One example of the snafus typically encountered occurred in Izmir in 1697, where the nearby villages had been tasked with producing large amounts of saltpeter. “…It soon became obvious, however, that the villages in question were
incapable of producing the anticipated quantities” (p 159). The officials in charge then asked if they could purchase on the open market; first in Izmir the merchants did not have enough, and when the search was extended to Salonica, the official reported that it was impossible, “…because at his disposal was just a small fraction of the total funds allocated for the purchase of saltpeter” (p. 159).

More devious were the wily Ohrid villagers (of modern day Leskoec), who “undertook work that they were subsequently unable to fulfill,” hoping to get tax exemptions, pledging to provide a required amount of sulfur. However, a contemporary official reported that, “there were no sulfur deposits on the lands belonging to the village and that the local inhabitants had no knowledge of extracting sulfur from ore” (pp.100-101). However, on the whole, Macedonian producers accounted for “considerable amounts” of sulfur in the 17th century.

Guns for the Sultan is crammed with details that show how difficult the challenges faced by military officials in getting the most out of their production sites and in utilizing the appropriate natural resources (rocks, minerals, trees, etc), during the appropriate seasons and storage conditions. And, as the story of Berham the saltpeter producer of Erzurum in 1576 shows, officials were constantly thinking of how to get more from their resources- in part because local officials were awarded bonuses for doing so.

In this case, Berham suggested moving the production site from Erzurum to the newly-acquired Oltu, “…where water was sufficient and peter could be produced for nine months of the year as opposed to three months in Erzurum” (p. 104). According to the author, this kind of thinking showed “…how quick the Ottomans were in drawing immediate economic benefit from newly conquered territories” (p. 105).

Imperial Ingenuity

Far from being an inward-looking creature of slow progress, the Ottoman Empire displayed remarkable abilities to adapt and especially to learn from outsiders’ expertise. As the empire grew larger, the author states, it attracted all sorts of mercenaries, who became “celebrated defectors and Christian renegades in the service of the Ottoman Sultans” (p. 55). More often, however, the Christian populations didn’t have a choice. Wherever the crafty Ottomans went, they utilized the skills and abilities of their subjugated peoples. Greek shipbuilders are a famous example; less well known but equally important for the military effort were

“…Christian smiths, stonecarvers, carpenters, masons, caulkers and shipbuilders in the conquered Balkan fortresses, towns and mines. Ottoman pragmatism and flexibility not only enabled these craftsmen to continue their former occupations, but rewarded them with privileges. Through them the Ottomans acquainted themselves with Serbian and Saxon technologies of ore mining… the population of mining towns and of entire regions was predominantly, in the fifteenth century exclusively, Slavic. No wonder Ottoman technical language regarding ore mining is full of German and Slavic terms” (pp. 44-45).

The author points out the vital assistance Ottoman rulers received from Jewish and Muslim trained craftsmen expelled from Spain (p. 43). An Italian writer in 1556 lamented that the Spanish Jews taught the Ottomans “…most of what they know of the villainies of war, such as the use of brass-ordnance and fire-locks. And one Jewish author active in the same century claimed that the Sultan Selim I “…loved the Jews very much because he saw that by means of them he would beat nations and kill great kings, for they made for him cannons and weapons” (p. 45).

This example of Ottoman religious tolerance, as well as pragmatism, had clear military advantages: despite being a great power, the Spanish found themselves without domestic cannon founders in the 16th century. Without their Jews and Muslims, “…Spanish monarchs were repeatedly forced to employ Italian, German and Flemish foundrymen. ‘I do not think,’ the Venetian ambassador to Spain wrote in 1557, ‘there is another country less provided with skilled workers than Spain’” (p. 46).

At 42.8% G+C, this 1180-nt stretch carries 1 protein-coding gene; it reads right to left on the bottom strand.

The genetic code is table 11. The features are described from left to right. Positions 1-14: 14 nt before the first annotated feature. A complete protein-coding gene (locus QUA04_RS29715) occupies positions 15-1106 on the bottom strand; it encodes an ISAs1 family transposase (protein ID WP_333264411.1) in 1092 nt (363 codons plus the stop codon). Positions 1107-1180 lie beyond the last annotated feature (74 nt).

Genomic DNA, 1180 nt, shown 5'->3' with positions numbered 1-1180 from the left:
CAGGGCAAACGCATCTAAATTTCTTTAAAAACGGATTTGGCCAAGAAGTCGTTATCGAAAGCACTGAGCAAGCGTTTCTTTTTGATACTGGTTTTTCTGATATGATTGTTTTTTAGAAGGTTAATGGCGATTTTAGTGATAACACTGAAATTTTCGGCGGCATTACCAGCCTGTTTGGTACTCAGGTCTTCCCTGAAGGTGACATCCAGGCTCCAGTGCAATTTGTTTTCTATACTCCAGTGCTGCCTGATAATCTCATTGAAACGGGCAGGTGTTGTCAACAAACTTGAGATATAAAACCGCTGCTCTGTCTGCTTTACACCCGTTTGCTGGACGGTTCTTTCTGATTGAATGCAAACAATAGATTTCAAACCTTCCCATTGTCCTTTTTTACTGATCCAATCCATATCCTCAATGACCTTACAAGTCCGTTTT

However, that said, the author does not shrink from acknowledging the eventual decline of Ottoman power and the ascension of the West. Yet he does not locate these in military technology specifically, but rather in the classic overextension that taxes any empire, and in related fields such as “administrative-bureaucratic reforms” and logistics. “…Such factors as double-front engagement and overstrained communications,” the author writes, “were obviously of greater significance in an empire where weaponry and ammunition manufacturing plants were scattered from Cairo to Buda, often thousands of kilometers from the theaters of war. More importantly, it became increasingly difficult to maintain a thriving manufacturing sector in an empire where the economy as a whole experienced the contractions plaguing the entire Mediterranean region” (p. 201).

Costly wars against the Holy League tied down the Ottomans on four frontiers and, even though they won back Belgrade in 1690, pushed the empire decisively out of Hungary. The following century’s long wars with Russia drained the treasury and decreased morale and order. After this, reform would be stymied until the abolition of the janissary corps in 1826. But by this time the final decline was inevitable.

Recommendation: a Comprehensive , Innovative Study

All in all, Guns for the Sultan makes for a fascinating read, even if the very precise technical nomenclature and statistics might not interest the general reader. For the historian, however, they are essential. The book will become, as the publisher’s note says, a “classic in the field.”

Yet even for the generalist, this brand-new study is well worth a read, because even if it is not a social history, per se, the author’s excellent ability to synthesize statistics with theory and specific examples culled from the long Ottoman centuries provides remarkable insight into not only the empire’s military machine but into the minds, motives and works of those countless individuals who were responsible for maintaining and enhancing it.

Readers of this book will also like:

Virginia Alsan, Ottoman Wars, 1700-1870: An Empire Besieged

Edward J. Erickson. Defeat in Detail: The Ottoman Army in the Balkans, 1912-1913

Daniel Goffman, The Ottoman Empire and Early Modern Europe